• Bottom left and right – SPECT-CT. Hot spot and increased bone activity at 1st and 2nd tarsometarsal junction
Musculoskeletal clinical case of the month Musculoskeletal clinical case of the month - SPECT


Podiatry review;

  • Patient sent for gait analysis, kinematic and force place assessment;
  • Custom made orthotics for daily activity aiming to;
  • protect against tarsometatarsal compression and stress during normal gait
  • improving medial column alignment and stability, optimising 1st ray
  • Further orthotics made for sport specific purposes


  • Gradually weaned out of boot until able to walk around house pain free
  • Midfoot and forefoot mobilisations, actively and passively
  • Generalised lower limb strengthening programme
  • Foot intrinsic and calf strengthening programme
  • Progressive proprioceptive and pylometric rehabilitation
  • Graded return to running, including Anti-gravity treadmill

Patient made a full return to Rugby within 3 months of rehabilitation at LBSM. A repeat scan was not required as patient remained asymptomatic.

Use of SPECT in musculoskeletal and sports medicine

SPECT and radionuclide imaging is already well grounded in musculoskeletal and orthopaedic practice. Examples include the detection of;

  • Malignant disease in the axial skeleton
  • vertebral column and pelvis are the most frequent sites of metastatic bone disease because of their high red marrow content
  • radionuclide imaging may be the only modality to demonstrate pathology before it becomes evident on anatomical imaging
  • Osteomyelitis or other bone infection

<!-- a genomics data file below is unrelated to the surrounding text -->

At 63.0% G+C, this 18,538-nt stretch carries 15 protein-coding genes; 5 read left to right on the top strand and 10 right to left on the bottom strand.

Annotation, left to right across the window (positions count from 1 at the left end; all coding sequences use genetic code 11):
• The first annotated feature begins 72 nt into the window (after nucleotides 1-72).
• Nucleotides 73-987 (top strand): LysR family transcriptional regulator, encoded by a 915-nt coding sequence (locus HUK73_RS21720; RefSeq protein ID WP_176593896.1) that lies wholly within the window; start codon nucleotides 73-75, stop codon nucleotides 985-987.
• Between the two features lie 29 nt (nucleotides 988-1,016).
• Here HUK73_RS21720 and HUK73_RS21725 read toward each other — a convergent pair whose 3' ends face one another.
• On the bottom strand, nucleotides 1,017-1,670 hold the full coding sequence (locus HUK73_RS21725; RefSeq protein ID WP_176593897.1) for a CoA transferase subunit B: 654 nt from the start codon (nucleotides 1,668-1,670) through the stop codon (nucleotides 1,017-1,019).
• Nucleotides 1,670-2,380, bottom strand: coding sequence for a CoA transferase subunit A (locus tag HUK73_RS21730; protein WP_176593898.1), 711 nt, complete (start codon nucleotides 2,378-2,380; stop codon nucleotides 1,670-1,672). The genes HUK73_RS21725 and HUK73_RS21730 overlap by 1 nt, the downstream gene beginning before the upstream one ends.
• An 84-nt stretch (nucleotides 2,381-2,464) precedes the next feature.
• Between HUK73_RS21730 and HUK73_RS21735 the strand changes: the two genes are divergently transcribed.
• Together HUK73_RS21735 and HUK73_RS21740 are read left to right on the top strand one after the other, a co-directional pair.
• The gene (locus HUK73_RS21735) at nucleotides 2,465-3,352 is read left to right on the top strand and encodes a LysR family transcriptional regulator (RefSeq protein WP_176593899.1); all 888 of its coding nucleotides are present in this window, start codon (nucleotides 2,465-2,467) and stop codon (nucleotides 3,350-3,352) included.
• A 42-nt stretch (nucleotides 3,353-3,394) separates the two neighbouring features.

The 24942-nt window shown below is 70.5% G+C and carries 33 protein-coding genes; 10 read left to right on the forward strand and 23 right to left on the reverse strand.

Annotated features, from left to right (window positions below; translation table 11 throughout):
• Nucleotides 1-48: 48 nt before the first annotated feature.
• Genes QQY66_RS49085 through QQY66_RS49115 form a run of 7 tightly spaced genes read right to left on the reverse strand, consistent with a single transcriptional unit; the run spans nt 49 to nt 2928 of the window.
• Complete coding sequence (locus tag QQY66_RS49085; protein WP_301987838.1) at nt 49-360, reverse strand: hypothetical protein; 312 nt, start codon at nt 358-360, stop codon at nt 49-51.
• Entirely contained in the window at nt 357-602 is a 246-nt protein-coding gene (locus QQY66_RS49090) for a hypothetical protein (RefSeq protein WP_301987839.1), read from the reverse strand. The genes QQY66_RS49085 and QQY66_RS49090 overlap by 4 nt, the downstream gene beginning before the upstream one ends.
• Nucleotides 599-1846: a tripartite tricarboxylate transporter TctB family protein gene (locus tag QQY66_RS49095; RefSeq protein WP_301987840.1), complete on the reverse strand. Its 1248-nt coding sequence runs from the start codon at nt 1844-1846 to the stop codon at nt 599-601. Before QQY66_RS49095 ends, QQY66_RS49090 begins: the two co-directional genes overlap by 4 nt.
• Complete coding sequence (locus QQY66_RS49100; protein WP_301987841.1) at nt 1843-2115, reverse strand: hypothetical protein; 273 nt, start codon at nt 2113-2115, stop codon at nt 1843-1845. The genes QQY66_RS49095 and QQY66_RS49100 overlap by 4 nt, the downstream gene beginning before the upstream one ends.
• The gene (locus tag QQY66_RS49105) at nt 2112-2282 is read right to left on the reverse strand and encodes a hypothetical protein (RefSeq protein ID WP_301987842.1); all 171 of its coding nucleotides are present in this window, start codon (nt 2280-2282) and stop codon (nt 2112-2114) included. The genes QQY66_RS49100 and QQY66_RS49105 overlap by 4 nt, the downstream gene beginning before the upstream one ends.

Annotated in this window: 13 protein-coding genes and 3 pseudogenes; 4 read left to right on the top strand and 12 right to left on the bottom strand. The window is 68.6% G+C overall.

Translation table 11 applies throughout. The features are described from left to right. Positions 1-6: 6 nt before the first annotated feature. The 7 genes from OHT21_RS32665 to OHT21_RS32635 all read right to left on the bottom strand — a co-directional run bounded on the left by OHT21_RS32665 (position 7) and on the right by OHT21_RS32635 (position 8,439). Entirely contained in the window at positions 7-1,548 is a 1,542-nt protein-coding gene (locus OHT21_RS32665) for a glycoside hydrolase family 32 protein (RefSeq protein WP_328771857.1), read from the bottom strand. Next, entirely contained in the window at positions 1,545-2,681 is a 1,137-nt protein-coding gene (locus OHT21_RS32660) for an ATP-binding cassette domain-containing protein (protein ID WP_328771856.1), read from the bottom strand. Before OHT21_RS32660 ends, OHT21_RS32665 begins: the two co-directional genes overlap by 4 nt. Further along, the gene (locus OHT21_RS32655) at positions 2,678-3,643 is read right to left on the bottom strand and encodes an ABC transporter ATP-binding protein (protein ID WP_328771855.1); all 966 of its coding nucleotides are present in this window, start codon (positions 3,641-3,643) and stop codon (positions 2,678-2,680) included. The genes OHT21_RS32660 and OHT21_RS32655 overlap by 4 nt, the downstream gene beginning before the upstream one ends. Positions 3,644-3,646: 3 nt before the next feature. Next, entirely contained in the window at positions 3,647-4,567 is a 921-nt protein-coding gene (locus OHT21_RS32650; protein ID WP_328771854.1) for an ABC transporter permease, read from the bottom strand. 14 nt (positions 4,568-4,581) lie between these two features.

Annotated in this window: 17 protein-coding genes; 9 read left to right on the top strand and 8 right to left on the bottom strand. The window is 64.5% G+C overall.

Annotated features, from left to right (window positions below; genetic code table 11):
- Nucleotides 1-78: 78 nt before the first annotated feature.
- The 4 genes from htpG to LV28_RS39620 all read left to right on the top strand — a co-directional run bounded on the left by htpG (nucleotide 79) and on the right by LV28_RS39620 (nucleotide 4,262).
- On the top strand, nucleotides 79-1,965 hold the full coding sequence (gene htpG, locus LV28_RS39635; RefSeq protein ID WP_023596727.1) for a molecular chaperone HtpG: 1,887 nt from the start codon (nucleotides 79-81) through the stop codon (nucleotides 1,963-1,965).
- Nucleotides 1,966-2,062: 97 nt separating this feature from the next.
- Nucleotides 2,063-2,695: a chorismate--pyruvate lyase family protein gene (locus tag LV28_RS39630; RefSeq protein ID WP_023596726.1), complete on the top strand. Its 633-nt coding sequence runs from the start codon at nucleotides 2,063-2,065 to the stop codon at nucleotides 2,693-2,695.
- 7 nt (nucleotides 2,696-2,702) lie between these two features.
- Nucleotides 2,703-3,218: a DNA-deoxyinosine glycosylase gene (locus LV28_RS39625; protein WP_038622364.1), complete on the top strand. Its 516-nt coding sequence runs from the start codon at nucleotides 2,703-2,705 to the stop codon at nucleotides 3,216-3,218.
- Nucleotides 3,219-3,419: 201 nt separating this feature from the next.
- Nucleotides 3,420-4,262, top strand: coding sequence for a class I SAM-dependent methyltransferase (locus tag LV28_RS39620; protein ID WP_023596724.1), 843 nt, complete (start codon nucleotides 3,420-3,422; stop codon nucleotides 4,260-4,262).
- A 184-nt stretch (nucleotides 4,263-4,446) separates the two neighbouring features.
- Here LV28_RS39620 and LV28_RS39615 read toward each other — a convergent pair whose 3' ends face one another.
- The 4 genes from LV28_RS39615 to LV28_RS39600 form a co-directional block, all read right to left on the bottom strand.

• Joint prosthesis infection and loosening
  • Paget’s disease

In sports medicine, as this case demonstrates, the use of SPECT can be very informative, giving deeper insight to biomechanical loading patterns and stressors that may potential act as injury risk factors. Some examples may include the detection of;

  • Fractures that are absent radiographically, e.g. stress or insufficiency fractures
  • Biomechanical overloading in the skeletal system:
  • pars overload in patients with repeated spine flexion/extension cycles e.g. cricket, tennis players
  • foot and ankle overload, e.g. runners or contact sports
  • Impingement syndromes
  • SPECT has shown to be sensitive to detecting hip impingement when MRI is normal
  • Ankle impingement, posterior and anterior

Practical considerations with SPECT

As with any intervention/investigation, the risks and benefits need to be fully considered and clearly articulated to the patient.

As a radioactive tracer is used, the radiation exposure with SPECT is around 5 mSv, equivalent to approximately 2 years worth of natural background radiation (for comparison, a single x-ray emits 0.1 mSv, equivalent to 10 days natural background radiation). This exposure, however, is limited because the agent typically have short half-lives (technitium-99m half life is 6 hours).

Other risks include an allergic reaction to the tracer or contrast agent. Women who are pregnant or nursing should also not undergo a SPECT scan.

The risks associated with SPECT may be more ethical to take when carrying out medical assessment for potential serious disease, over routine biomechanical assessment. Previous exposure to medical and non-medical radiation must also be considered.